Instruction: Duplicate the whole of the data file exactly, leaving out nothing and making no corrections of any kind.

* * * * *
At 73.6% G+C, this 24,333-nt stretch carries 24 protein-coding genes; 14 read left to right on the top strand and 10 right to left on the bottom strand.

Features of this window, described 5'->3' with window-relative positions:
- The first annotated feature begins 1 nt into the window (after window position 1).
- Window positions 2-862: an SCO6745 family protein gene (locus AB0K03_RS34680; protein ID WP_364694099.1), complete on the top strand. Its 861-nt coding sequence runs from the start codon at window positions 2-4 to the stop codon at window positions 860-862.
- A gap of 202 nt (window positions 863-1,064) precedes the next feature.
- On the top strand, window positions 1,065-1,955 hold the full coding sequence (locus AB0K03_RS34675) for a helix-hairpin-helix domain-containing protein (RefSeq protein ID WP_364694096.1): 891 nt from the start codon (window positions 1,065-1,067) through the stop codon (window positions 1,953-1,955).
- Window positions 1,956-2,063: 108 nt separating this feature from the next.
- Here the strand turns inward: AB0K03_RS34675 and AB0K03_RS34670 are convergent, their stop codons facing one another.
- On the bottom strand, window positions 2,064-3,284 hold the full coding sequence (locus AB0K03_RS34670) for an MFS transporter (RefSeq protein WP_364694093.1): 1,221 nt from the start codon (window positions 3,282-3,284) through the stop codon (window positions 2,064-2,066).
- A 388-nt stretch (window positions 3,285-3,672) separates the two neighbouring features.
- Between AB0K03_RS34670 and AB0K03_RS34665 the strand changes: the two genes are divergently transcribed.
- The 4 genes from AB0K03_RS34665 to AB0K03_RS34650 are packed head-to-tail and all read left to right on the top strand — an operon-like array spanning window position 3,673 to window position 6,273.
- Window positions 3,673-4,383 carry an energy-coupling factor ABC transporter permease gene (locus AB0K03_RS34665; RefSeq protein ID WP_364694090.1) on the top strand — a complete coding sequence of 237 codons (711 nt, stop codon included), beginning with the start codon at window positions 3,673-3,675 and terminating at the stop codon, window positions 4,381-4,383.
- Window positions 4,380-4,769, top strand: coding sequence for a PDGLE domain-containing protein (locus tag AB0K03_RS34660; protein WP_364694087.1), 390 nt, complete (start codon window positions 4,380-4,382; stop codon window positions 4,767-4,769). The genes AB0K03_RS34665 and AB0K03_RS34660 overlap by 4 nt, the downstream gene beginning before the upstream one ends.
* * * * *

At 73.6% G+C, this 24,333-nt stretch carries 24 protein-coding genes; 14 read left to right on the top strand and 10 right to left on the bottom strand.

Features of this window, described 5'->3' with window-relative positions:
- The first annotated feature begins 1 nt into the window (after window position 1).
- Window positions 2-862: an SCO6745 family protein gene (locus AB0K03_RS34680; protein ID WP_364694099.1), complete on the top strand. Its 861-nt coding sequence runs from the start codon at window positions 2-4 to the stop codon at window positions 860-862.
- A gap of 202 nt (window positions 863-1,064) precedes the next feature.
- On the top strand, window positions 1,065-1,955 hold the full coding sequence (locus AB0K03_RS34675) for a helix-hairpin-helix domain-containing protein (RefSeq protein ID WP_364694096.1): 891 nt from the start codon (window positions 1,065-1,067) through the stop codon (window positions 1,953-1,955).
- Window positions 1,956-2,063: 108 nt separating this feature from the next.
- Here the strand turns inward: AB0K03_RS34675 and AB0K03_RS34670 are convergent, their stop codons facing one another.
- On the bottom strand, window positions 2,064-3,284 hold the full coding sequence (locus AB0K03_RS34670) for an MFS transporter (RefSeq protein WP_364694093.1): 1,221 nt from the start codon (window positions 3,282-3,284) through the stop codon (window positions 2,064-2,066).
- A 388-nt stretch (window positions 3,285-3,672) separates the two neighbouring features.
- Between AB0K03_RS34670 and AB0K03_RS34665 the strand changes: the two genes are divergently transcribed.
- The 4 genes from AB0K03_RS34665 to AB0K03_RS34650 are packed head-to-tail and all read left to right on the top strand — an operon-like array spanning window position 3,673 to window position 6,273.
- Window positions 3,673-4,383 carry an energy-coupling factor ABC transporter permease gene (locus AB0K03_RS34665; RefSeq protein ID WP_364694090.1) on the top strand — a complete coding sequence of 237 codons (711 nt, stop codon included), beginning with the start codon at window positions 3,673-3,675 and terminating at the stop codon, window positions 4,381-4,383.
- Window positions 4,380-4,769, top strand: coding sequence for a PDGLE domain-containing protein (locus tag AB0K03_RS34660; protein WP_364694087.1), 390 nt, complete (start codon window positions 4,380-4,382; stop codon window positions 4,767-4,769). The genes AB0K03_RS34665 and AB0K03_RS34660 overlap by 4 nt, the downstream gene beginning before the upstream one ends.